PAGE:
A year or so ago, I got the opportunity to review The Eternal Hourglass, the first book in Erica Kirov’s Magickeepers series. I thoroughly enjoyed the book — so much so that when I found out that the second book was coming out, I actually emailed the press contact to see if there would be a blog tour for it as well. I don’t do that, as a general rule — I end up feeling like a freeloader who doesn’t like to actually buy books. I’m not sure if my email actually got to the right person, because I never actually heard back. But a month or so later, the announcement came for review copies, and you can bet I got back in touch with them as soon as I could.
I’m glad I did. The Pyramid of Souls is an outstanding book that kids of all ages will love, and is a worthy sequel to The Eternal Hourglass.
There’s a magic convention coming to Las Vegas, and the Winter Palace Hotel and Casino is hosting it. This isn’t a normal convention of illusionists, though; this is a convention of Magickeepers — people who have, throughout the centuries, been entrusted with magical abilities and who use those abilities to safeguard the rest of us. There will of course be a magic competition, with bragging rights on the line for the family with the best show. That means lots of practice for Nick Rostov and his cousin Isabella. But when Nick starts seeing black birds and ominous figures, he knows that the Shadowkeepers have arrived as well, and they are up to something big. Then the Pyramid of Souls disappears, and only Nick can save the day. Because the Pyramid of Souls is so powerful that it can actually steal a person’s soul ….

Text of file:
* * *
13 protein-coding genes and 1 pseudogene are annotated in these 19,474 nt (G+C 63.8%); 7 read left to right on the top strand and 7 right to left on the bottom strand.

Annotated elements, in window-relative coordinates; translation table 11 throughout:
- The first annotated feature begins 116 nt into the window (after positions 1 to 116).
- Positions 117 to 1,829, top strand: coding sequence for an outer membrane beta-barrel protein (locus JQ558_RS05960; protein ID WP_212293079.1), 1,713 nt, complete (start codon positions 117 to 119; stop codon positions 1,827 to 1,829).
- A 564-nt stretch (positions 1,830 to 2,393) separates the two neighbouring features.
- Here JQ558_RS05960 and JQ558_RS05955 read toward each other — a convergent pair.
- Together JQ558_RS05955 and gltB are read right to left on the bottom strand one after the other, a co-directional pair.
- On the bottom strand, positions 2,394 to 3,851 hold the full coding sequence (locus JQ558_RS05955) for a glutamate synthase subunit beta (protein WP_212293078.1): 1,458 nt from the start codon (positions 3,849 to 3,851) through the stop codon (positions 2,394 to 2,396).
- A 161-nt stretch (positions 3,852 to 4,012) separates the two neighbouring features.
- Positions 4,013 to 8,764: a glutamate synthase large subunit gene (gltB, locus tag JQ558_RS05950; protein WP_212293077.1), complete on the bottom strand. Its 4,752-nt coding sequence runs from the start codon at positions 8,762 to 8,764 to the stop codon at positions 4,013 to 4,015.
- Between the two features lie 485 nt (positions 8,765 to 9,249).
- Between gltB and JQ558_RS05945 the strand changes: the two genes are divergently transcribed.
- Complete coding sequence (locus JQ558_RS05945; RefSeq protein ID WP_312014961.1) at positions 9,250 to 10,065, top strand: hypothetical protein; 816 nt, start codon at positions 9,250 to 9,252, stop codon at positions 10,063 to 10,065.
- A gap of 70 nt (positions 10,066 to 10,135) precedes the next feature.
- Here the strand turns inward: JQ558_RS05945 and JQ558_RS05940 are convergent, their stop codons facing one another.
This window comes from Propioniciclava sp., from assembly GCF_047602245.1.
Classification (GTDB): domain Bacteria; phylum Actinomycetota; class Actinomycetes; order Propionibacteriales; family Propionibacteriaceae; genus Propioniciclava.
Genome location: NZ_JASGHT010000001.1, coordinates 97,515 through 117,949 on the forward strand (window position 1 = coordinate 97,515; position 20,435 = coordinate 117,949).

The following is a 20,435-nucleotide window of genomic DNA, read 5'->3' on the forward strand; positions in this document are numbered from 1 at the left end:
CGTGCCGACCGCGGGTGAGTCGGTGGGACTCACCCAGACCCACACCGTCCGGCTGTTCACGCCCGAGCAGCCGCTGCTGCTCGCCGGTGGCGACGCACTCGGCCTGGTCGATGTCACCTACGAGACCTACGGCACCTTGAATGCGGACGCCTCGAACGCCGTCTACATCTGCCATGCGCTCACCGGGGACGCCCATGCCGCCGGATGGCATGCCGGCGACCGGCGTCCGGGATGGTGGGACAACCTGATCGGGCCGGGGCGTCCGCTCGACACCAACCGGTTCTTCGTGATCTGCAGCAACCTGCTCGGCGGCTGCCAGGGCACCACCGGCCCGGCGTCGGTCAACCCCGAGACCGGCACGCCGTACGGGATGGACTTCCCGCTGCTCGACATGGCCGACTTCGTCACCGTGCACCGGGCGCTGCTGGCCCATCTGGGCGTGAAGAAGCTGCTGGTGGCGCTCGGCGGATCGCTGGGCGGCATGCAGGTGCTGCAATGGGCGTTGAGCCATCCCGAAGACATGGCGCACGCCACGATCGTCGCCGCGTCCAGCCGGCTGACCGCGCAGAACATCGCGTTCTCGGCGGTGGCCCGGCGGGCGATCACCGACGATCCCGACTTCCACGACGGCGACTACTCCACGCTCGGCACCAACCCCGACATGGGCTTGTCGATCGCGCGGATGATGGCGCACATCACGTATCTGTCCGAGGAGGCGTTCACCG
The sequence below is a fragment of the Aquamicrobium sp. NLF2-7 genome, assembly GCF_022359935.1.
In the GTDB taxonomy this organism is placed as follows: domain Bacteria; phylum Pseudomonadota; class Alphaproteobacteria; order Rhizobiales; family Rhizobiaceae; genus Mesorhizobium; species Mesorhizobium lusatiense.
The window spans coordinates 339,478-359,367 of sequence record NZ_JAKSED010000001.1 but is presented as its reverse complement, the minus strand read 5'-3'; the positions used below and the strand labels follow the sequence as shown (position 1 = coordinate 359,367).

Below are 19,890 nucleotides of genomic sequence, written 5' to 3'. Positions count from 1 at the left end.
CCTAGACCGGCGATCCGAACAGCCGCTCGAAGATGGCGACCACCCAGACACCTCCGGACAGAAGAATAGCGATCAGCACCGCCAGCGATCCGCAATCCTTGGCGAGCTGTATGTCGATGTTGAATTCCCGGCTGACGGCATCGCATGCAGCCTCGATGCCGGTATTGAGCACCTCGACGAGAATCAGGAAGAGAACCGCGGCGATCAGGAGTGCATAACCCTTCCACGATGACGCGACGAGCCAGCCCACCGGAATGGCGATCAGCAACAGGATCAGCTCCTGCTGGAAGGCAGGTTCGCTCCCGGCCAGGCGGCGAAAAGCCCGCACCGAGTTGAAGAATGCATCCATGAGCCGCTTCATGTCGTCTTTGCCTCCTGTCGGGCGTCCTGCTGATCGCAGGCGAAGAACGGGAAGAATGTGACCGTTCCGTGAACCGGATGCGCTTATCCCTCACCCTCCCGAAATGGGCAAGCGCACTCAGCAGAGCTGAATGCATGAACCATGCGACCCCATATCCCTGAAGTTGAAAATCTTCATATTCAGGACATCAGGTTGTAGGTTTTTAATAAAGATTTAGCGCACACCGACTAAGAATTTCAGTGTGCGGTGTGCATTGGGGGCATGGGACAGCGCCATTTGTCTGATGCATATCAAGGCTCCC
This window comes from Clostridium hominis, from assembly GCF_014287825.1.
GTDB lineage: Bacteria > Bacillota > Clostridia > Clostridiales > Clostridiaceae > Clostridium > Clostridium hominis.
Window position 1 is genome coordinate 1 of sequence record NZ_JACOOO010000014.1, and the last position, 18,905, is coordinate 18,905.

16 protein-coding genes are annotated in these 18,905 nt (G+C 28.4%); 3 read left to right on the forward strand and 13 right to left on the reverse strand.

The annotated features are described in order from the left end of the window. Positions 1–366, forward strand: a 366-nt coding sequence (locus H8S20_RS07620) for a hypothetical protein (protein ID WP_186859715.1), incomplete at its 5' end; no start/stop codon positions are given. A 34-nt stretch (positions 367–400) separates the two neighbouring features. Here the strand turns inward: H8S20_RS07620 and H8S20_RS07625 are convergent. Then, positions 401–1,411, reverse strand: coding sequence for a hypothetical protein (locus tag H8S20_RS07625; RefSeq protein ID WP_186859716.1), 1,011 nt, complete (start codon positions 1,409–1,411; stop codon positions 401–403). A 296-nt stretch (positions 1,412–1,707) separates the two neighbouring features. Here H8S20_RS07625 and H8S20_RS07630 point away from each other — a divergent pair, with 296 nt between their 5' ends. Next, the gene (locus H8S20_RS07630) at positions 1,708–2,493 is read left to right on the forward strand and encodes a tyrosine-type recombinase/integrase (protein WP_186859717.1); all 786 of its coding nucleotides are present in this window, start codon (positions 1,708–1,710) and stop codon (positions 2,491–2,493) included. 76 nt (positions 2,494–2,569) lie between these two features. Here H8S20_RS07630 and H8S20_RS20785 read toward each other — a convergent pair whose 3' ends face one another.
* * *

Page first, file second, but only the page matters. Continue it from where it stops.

Anyone who enjoyed the first book will love this one. I appreciated the fact that Nick seems to be adjusting to his new life at the Winter Palace; we see him much more comfortable with his family than he was in the first book (even though he still doesn’t like the food). He’s also much more comfortable with his magic in this book, though he hasn’t quite mastered it yet. Too often in young adult books characterization is given a back seat to plot; that doesn’t happen in The Pyramid of Souls.
This is a book that you’ll read in one sitting. The plot moves, and moves quickly. The only real problem I had was that the resolution seemed far too similar to the first book, with the one-on-one confrontation between Nick and Rasputin. I’m hoping that doesn’t turn into a formula with these books. I enjoy Kirov’s writing, so I don’t think it will happen, but two books in it is something that I’m going to be watching for in future volumes.